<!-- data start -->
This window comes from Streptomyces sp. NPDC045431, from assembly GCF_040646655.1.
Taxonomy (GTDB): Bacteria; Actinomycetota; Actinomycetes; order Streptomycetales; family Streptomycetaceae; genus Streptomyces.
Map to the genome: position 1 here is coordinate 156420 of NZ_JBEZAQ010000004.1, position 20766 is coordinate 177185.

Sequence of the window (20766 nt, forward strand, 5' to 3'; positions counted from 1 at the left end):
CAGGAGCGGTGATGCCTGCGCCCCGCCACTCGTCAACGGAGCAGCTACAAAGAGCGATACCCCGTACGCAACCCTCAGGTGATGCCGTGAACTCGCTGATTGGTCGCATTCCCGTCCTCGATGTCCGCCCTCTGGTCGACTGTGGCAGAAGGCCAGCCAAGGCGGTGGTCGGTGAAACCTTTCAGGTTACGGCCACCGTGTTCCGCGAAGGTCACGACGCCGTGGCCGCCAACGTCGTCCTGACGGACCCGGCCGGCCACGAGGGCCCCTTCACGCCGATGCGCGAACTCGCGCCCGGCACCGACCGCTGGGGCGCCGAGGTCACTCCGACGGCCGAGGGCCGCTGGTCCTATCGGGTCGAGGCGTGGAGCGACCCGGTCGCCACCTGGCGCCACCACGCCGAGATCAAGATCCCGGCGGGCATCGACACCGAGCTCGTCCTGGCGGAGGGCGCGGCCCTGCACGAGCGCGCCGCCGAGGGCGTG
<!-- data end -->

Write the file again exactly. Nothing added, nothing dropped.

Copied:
This window comes from Streptomyces sp. NPDC045431, from assembly GCF_040646655.1.
Taxonomy (GTDB): Bacteria; Actinomycetota; Actinomycetes; order Streptomycetales; family Streptomycetaceae; genus Streptomyces.
Map to the genome: position 1 here is coordinate 156420 of NZ_JBEZAQ010000004.1, position 20766 is coordinate 177185.

Sequence of the window (20766 nt, forward strand, 5' to 3'; positions counted from 1 at the left end):
CAGGAGCGGTGATGCCTGCGCCCCGCCACTCGTCAACGGAGCAGCTACAAAGAGCGATACCCCGTACGCAACCCTCAGGTGATGCCGTGAACTCGCTGATTGGTCGCATTCCCGTCCTCGATGTCCGCCCTCTGGTCGACTGTGGCAGAAGGCCAGCCAAGGCGGTGGTCGGTGAAACCTTTCAGGTTACGGCCACCGTGTTCCGCGAAGGTCACGACGCCGTGGCCGCCAACGTCGTCCTGACGGACCCGGCCGGCCACGAGGGCCCCTTCACGCCGATGCGCGAACTCGCGCCCGGCACCGACCGCTGGGGCGCCGAGGTCACTCCGACGGCCGAGGGCCGCTGGTCCTATCGGGTCGAGGCGTGGAGCGACCCGGTCGCCACCTGGCGCCACCACGCCGAGATCAAGATCCCGGCGGGCATCGACACCGAGCTCGTCCTGGCGGAGGGCGCGGCCCTGCACGAGCGCGCCGCCGAGGGCGTG